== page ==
Students featured at 2015 Juried Art Exhibition

Photo Credit: Somer Dooley
Photo Credit: Somer Dooley

The 2015 Juried Student Exhibition is at UWG from Jan. 15 to Feb. 19. The exhibition is an annual competition that is open to all current UWG students. Students can visit the exhibit in the Bobick Gallery and Gallery Two, which are located in the Humanities building. The event is free and open to the public on weekdays from 9 a.m. to 5 p.m. and submissions for the event are open to all students and majors.

“It’s great for the students to see how the art gallery exposition works, because it is always going to be subjective,” said Stephanie Smith, Lecturer and Gallery Coordinator. “A student might get in one, but not the next.”

While the art selection process is subjective, the judging of the artwork remains objective. Students can submit up to five pieces of artwork, and every year a new juror is selected to decide which of those pieces will be displayed.

“The reason for selecting a different juror each year is to keep the judging objective,” Smith continued. “It is not someone that ever sees the student work.”

This year’s selected juror is Jessica Scott Felder, a Fulton County Fellowship recipient. She has a Masters of Fine Arts degree from Georgia State University. Her recent exhibitions were in the A.I.R. Gallery in New York; she also had a solo installation and performance exhibition at the Telfair Museum in Savannah, Ga. in 2013. Currently, she is an instructor at Spelman College.

Each juror has their own process to select the pieces for the show. For Jessica Scott Felder, she picked out pieces that were within themes and how they were related to each other.

“We do not dictate to the juror how they should select the works,” Felder said. “This can be interrupted in terms of the themes of work, the content of the work or the aesthetics of the work.”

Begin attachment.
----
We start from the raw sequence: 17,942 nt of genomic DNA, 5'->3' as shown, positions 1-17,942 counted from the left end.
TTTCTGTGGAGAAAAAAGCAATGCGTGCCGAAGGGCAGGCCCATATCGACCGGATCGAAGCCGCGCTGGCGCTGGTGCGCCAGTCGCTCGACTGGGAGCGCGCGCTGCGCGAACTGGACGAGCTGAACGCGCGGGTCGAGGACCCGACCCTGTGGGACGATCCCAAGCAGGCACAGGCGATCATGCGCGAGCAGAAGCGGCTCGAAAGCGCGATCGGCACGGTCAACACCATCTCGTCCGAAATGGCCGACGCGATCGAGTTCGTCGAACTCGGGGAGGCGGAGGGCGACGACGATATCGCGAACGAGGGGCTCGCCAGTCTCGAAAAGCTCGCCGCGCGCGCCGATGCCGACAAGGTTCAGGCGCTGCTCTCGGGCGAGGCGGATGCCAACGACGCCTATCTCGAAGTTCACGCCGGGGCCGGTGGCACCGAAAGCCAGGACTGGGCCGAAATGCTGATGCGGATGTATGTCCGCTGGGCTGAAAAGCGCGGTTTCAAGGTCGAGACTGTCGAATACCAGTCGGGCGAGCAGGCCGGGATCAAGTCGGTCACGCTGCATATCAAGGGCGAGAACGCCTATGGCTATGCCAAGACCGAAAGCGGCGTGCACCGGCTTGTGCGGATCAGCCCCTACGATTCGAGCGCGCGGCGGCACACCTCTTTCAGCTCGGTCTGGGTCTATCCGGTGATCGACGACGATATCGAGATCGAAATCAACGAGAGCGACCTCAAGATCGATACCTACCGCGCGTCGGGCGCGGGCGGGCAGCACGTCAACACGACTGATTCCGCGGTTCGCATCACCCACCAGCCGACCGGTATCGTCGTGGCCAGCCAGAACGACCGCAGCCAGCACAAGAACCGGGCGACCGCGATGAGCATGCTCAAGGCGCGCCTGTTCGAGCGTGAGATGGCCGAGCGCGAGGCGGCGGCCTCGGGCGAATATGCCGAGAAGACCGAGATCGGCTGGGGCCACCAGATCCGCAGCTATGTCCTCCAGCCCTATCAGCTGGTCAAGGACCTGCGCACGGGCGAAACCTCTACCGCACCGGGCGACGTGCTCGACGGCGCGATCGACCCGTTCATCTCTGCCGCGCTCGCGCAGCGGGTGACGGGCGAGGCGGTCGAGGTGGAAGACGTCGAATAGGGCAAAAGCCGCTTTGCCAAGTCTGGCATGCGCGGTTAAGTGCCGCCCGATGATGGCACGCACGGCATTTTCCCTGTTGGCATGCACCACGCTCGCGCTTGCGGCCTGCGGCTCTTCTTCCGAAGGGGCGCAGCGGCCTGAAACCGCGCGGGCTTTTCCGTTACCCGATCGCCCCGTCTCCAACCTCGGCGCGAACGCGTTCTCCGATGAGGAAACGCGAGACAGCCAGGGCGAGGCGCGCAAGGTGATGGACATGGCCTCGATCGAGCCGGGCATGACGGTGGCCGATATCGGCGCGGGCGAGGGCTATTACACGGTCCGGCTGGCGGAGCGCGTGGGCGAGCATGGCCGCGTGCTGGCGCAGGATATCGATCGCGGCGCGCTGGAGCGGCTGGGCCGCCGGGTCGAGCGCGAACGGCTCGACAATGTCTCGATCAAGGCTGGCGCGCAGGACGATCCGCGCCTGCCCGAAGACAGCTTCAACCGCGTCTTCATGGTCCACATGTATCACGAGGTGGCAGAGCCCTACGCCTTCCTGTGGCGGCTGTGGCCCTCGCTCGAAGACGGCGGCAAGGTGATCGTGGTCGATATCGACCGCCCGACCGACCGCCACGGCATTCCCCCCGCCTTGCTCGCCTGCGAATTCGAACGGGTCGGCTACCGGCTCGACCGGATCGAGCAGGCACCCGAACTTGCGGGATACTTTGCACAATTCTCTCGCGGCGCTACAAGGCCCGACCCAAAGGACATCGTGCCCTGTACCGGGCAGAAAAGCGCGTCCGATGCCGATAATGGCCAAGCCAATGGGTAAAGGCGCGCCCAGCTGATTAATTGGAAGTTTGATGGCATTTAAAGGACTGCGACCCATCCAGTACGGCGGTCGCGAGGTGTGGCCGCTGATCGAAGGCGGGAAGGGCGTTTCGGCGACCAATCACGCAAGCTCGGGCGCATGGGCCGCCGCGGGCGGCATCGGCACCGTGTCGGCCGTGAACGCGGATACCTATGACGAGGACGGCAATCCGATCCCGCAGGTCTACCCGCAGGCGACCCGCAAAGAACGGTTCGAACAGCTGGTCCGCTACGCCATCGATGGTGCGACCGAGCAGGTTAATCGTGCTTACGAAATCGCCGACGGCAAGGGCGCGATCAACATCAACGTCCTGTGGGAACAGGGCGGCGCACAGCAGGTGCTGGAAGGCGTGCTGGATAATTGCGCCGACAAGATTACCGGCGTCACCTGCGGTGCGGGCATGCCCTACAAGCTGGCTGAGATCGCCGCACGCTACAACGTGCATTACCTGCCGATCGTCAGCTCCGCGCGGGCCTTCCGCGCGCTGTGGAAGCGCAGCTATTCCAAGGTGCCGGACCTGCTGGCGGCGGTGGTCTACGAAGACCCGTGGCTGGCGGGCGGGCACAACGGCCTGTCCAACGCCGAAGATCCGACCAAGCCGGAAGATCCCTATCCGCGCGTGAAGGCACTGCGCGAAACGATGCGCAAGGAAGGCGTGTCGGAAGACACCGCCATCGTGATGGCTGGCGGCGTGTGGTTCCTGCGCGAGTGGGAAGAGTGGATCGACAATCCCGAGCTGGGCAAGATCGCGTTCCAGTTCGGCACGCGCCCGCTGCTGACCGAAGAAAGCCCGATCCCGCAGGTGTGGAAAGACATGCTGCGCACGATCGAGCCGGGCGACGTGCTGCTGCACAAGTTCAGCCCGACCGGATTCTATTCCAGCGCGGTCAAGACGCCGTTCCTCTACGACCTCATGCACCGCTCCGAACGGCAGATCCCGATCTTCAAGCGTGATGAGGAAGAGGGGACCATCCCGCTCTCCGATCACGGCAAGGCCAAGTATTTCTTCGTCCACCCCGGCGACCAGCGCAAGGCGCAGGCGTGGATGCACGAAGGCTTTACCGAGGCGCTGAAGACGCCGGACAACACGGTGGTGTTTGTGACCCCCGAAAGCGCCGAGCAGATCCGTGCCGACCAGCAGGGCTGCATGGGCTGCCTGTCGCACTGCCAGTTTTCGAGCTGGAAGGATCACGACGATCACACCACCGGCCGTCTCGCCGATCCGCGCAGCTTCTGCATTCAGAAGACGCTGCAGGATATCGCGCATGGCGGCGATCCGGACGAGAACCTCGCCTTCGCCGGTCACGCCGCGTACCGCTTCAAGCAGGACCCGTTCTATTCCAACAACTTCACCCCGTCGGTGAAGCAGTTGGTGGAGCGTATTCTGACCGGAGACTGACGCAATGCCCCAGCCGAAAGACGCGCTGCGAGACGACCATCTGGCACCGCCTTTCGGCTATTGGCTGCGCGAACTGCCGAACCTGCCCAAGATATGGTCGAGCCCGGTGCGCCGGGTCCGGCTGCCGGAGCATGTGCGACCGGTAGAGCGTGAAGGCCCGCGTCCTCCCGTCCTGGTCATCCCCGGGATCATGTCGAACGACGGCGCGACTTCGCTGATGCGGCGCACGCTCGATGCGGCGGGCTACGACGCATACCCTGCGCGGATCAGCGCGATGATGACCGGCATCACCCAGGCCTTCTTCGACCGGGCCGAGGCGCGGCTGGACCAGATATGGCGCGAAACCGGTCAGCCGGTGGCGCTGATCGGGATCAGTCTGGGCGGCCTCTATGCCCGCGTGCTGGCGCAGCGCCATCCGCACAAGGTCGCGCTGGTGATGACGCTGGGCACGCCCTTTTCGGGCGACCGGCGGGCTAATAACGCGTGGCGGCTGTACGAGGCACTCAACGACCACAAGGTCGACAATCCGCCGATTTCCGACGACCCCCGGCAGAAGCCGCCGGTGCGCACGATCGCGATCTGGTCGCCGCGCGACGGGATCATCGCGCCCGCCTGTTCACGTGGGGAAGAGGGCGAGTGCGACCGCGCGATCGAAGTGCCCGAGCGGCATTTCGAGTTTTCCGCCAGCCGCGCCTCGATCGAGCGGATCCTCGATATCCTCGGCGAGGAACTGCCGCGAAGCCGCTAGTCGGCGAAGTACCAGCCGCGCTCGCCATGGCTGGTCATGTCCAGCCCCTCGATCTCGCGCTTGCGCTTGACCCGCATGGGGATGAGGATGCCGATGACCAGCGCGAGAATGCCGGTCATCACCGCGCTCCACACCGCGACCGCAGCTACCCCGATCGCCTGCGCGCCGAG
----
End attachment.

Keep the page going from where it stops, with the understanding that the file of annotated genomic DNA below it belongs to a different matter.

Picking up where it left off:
The Bobick Gallery theme is serious, dark and reserved. Gallery Two’s theme is the opposite; it is more playful and exuberant. Both Scott and Smith use the themes, content or aesthetics of the works to create a cohesive flow in both galleries. The layout of the Bobick Gallery is more open than Gallery Two.

“Gallery Two is crowed, but for a student show I think it is great to have as much work as you can representing the UWG student body,” said Felder. “I do think this year it is one of the strongest shows.”

The reception for the awards took place Jan. 22.

“The work featured in UWG’s 2015 Juried Student Exhibition revolves, explores and contrasts present in the art-making process,” said Felder. “With the UWG having two spaces for one exhibition, I saw this as an opportunity to embrace the dualistic playfulness of observation and expression.

By definition, duality consists of two contrasting parts forming a balanced unit,” continued Felder. “From creation and destruction, to the monochromatic and polychromatic, this exhibition revolves around contrasts present in the dualistic playfulness of observation and expression.”

Melissa Ward is a senior majoring in Fine Arts and was the first place winner in the two-dimensional art category. Her piece is a lithography print titled “I Promise You Will Like It.”

Photo Credit: Somer Dooley
Photo Credit: Somer Dooley

Another senior majoring in Fine Arts, Dallas Bryan, won second place for his relief print on paper called “Spirit Hawk.” He used blue ink for the background. For the hawk, he used yellow and brown ink. The background has its own design that makes the hawk pop out more.

Jacob Smith is a junior majoring in Biology and won third place for his piece “Self Portrait after the style of Robert Longo.” He puts a personality into his art, and the shading is precise.

Photo Credit: Somer Dooley
Photo Credit: Somer Dooley

Olivia Winslow, a senior majoring in Fine Arts, won first place for the three-dimensional art. Her piece is called “They’re Dangerous, But So Are We,” and it is made with cast bronze, ceramics and wood. This piece is a shark with a hand coming out of its mouth.

Fine Arts major Jessie Duke won second place for three-dimensional art. Her piece, “Appalachiosaurus,” is made with basswood and feathers.

Photo Credit: Somer Dooley
Photo Credit: Somer Dooley

Amy Smoot, a senior majoring in Fine Arts, won third place for three-dimensional art. Her piece is called “Foundation,” and it is made with ceramic and wood.

Kristin Patrick and Hannah Jo Kinna both won the title of Best in Show. Brittany Michelle Gilbert, Tiffany Morris and Katlin Buck each won a merit award.



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